The violence began when a group of migrants broke away from the protesters and attempted to cross the border.
When they neared the second fence United States border agents fired tear gas and rubber bullets at them as helicopters buzzed overhead, an AFP journalist saw. There can be no disagreement when it comes to firing tear gas on innocent families.
Mexico's Interior Minister Alfonso Navarrete said on Monday that migrants who attempted to cross into the USA in a "violent way" would be deported.
US Customs and Border Protection closed road and pedestrian bridges on Sunday at the San Ysidro port of entry, one of the largest land border crossings between San Diego and Tijuana, Mexico.
More than 5,000 migrants have been camped in and around a sports complex in Tijuana after making their way through Mexico in recent weeks via caravan. Many are from El Salvador, Guatemala and Honduras.
Lurbin Sarmiento, 26, of Copan, Honduras, said she had been with her 4-year-old daughter at a concrete riverbed, which had a trickle of water from the Tijuana River, when US agents fired the gas.
She told the Associated Press, "We ran, but the smoke always reached us and my daughter was choking".
She added: "I was scared, and I thought I was going to die with them because of the gas".
Wind carried the gas beyond the migrants who charged the fence and took it toward people waiting some distance away, APTN reported. US officials closed the border crossing at San Ysidro for several hours at the end of last week.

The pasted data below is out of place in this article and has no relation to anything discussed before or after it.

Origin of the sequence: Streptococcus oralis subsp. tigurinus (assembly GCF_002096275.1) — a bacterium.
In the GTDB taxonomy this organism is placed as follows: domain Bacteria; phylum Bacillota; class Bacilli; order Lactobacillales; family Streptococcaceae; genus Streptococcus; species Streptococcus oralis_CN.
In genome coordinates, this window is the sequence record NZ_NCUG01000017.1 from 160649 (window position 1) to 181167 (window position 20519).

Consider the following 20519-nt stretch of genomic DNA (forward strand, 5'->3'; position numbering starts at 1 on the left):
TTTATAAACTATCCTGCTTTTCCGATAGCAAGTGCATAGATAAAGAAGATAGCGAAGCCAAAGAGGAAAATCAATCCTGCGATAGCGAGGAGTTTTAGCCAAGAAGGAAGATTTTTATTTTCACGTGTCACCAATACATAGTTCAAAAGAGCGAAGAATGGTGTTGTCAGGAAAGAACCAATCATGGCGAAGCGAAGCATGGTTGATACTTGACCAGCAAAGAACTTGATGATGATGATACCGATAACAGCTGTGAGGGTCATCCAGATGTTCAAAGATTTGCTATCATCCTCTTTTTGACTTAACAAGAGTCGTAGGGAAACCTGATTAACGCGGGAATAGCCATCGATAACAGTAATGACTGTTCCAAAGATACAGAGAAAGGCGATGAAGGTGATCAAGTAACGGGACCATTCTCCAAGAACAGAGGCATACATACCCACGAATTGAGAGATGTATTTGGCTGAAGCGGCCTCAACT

On Friday, Tijuana Mayor Juan Manuel Gastelum declared a humanitarian crisis in his city, which is home to 1.6 million people.
Mexican police, some wielding shields, scattered migrants and protesters, many of whom rushed toward the US border. A Tijuana official said Monday that things will get worse if the migrants don't get help from the federal government.
Donald Trump threatened to permanently close the US-Mexico border on Monday after US authorities used tear gas to stop migrants crossing into the country illegally.
"We're dealing with folks who've already been traumatized by what they have encountered in their march toward this country, and many of them are fleeing countries that the United States intervened in", Wane told hosts Eugene Puryear and Sean Blackmon, referring to the thousands of Honduran migrants fleeing circumstances caused by the US-supported 2009 coup in their home country. "Do it by plane, do it by bus, do it anyway you want, but they are NOT coming into the United States of America".